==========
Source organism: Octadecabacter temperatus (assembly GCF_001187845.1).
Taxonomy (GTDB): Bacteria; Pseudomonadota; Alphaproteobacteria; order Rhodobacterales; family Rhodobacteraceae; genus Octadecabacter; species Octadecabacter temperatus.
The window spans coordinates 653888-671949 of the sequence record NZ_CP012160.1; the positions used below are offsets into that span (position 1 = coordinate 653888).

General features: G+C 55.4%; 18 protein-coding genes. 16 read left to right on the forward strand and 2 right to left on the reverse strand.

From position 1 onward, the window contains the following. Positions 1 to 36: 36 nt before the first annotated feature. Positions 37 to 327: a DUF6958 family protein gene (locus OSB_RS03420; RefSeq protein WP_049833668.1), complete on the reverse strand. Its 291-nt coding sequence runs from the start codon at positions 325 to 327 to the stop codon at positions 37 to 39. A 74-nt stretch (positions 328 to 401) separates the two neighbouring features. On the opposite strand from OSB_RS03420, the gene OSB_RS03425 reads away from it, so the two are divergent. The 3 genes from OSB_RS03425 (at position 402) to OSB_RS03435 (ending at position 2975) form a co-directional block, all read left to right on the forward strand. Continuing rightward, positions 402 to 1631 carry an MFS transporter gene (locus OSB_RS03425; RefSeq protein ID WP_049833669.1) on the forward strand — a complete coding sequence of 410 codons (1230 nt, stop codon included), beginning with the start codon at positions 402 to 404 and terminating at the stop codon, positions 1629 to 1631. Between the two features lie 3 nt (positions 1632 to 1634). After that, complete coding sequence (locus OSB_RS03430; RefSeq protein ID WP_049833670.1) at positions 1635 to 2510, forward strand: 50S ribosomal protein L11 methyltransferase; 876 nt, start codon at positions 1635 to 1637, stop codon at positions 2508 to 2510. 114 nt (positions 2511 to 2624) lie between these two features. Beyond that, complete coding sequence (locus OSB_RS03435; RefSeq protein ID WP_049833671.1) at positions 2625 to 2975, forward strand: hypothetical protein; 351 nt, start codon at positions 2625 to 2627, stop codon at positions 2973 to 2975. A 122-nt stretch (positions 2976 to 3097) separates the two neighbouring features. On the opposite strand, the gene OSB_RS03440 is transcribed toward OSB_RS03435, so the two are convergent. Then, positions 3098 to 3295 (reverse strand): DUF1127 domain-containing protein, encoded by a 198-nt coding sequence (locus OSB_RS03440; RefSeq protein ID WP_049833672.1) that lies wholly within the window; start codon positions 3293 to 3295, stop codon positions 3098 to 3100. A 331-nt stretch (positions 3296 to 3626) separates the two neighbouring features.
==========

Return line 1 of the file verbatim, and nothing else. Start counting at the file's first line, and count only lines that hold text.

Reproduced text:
Source organism: Octadecabacter temperatus (assembly GCF_001187845.1).